SPH – Kim Eng
Opening Up More Possibilities
Just the first step into property. We raise our target price to SGD4.95 after factoring in REIT benefits. BUY SPH. This is just the first step of what is likely to turn out to be a multi-year value unlocking process. SPH’s confirmation of a retail REIT spin-off in the future adds another, more exciting dimension to the stock. We have long speculated that it could become more aggressive on the property front, and this has materialised. The greatest concern right now is its limited supply of sponsor assets, which can be overcome by introducing new partners, more acquisitions or expanding overseas.
Immediate benefits from spinoff. We believe the proposed REIT can fetch a potential distribution yield of 5.6%, relatively attractive when compared to the average S-REIT yield of 5.3% at this end of the yield compression cycle and even lower returns from fixed income. The market now expects a special dividend from the spinoff, which we have estimated at SGD1b (SGD0.63 a share) assuming tax savings from a REIT structure and debt repayment.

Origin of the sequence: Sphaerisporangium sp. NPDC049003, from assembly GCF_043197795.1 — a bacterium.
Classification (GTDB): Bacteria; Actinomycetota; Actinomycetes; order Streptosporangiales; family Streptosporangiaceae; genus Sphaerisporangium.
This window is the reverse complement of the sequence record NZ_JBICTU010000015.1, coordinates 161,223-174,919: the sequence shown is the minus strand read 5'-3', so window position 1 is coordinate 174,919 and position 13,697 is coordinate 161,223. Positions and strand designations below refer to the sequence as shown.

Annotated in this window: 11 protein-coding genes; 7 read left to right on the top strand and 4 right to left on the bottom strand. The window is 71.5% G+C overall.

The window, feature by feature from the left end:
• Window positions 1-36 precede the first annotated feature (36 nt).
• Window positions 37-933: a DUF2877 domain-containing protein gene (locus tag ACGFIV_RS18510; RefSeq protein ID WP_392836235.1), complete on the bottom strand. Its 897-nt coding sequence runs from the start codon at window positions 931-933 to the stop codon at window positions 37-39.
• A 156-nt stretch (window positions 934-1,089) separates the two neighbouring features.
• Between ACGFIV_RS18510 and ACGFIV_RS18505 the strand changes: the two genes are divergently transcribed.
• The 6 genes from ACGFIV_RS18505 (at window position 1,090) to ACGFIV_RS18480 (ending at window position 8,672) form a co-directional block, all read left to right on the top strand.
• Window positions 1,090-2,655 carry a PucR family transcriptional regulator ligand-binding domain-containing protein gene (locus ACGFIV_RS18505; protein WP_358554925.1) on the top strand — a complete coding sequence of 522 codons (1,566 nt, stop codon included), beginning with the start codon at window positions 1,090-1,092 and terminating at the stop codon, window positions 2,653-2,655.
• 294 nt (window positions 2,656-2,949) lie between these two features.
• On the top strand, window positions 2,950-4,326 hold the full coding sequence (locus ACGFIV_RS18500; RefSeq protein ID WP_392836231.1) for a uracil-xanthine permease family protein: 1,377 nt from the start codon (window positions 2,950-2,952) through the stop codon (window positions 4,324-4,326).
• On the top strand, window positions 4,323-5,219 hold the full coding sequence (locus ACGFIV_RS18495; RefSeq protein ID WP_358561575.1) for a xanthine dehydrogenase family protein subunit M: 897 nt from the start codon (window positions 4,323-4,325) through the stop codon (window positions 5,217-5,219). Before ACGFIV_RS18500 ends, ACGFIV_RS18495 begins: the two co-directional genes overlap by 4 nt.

Looking beyond. However, we believe that the market has not yet fully factored the upside from property in the long term. Options include (1) roping in asset owner partners to expand the asset pipeline, (2) directly acquiring suitable assets in Singapore, and/or (3) expanding outside Singapore to other countries. Partners are likely to be smaller asset owners that cannot form their own REIT and that may find it more convenient to work with a big player who can provide the financial heft and management muscle.
Thinking outside the box. BUY. We maintain BUY on SPH, with a raised target price of SGD4.95 based on SOTP. Dividend yield still looks attractive at 5.7% even after recent share price surge. We believe we are the first broker to highlight the possibility of potential partners that would address concerns that, as sponsor, it does not have a long enough tail of injectable assets, and extend SPH’s attraction as a property play to augment its waning media business.